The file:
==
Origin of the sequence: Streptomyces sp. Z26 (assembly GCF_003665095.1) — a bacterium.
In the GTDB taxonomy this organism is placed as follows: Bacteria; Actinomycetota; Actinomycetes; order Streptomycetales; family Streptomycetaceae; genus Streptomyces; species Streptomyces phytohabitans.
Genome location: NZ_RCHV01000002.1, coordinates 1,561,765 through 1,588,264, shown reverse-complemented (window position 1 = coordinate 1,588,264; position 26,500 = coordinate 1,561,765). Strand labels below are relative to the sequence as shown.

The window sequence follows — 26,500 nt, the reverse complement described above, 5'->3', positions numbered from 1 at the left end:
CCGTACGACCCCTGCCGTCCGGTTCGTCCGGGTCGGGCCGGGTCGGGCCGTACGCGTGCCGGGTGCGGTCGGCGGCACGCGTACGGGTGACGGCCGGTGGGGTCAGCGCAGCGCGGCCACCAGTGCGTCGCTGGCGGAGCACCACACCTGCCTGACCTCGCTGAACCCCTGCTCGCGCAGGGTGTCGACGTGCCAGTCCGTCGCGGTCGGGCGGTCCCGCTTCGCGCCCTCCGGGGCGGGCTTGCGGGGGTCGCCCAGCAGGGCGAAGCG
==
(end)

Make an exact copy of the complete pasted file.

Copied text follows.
Origin of the sequence: Streptomyces sp. Z26 (assembly GCF_003665095.1) — a bacterium.
In the GTDB taxonomy this organism is placed as follows: Bacteria; Actinomycetota; Actinomycetes; order Streptomycetales; family Streptomycetaceae; genus Streptomyces; species Streptomyces phytohabitans.
Genome location: NZ_RCHV01000002.1, coordinates 1,561,765 through 1,588,264, shown reverse-complemented (window position 1 = coordinate 1,588,264; position 26,500 = coordinate 1,561,765). Strand labels below are relative to the sequence as shown.

The window sequence follows — 26,500 nt, the reverse complement described above, 5'->3', positions numbered from 1 at the left end:
CCGTACGACCCCTGCCGTCCGGTTCGTCCGGGTCGGGCCGGGTCGGGCCGTACGCGTGCCGGGTGCGGTCGGCGGCACGCGTACGGGTGACGGCCGGTGGGGTCAGCGCAGCGCGGCCACCAGTGCGTCGCTGGCGGAGCACCACACCTGCCTGACCTCGCTGAACCCCTGCTCGCGCAGGGTGTCGACGTGCCAGTCCGTCGCGGTCGGGCGGTCCCGCTTCGCGCCCTCCGGGGCGGGCTTGCGGGGGTCGCCCAGCAGGGCGAAGCG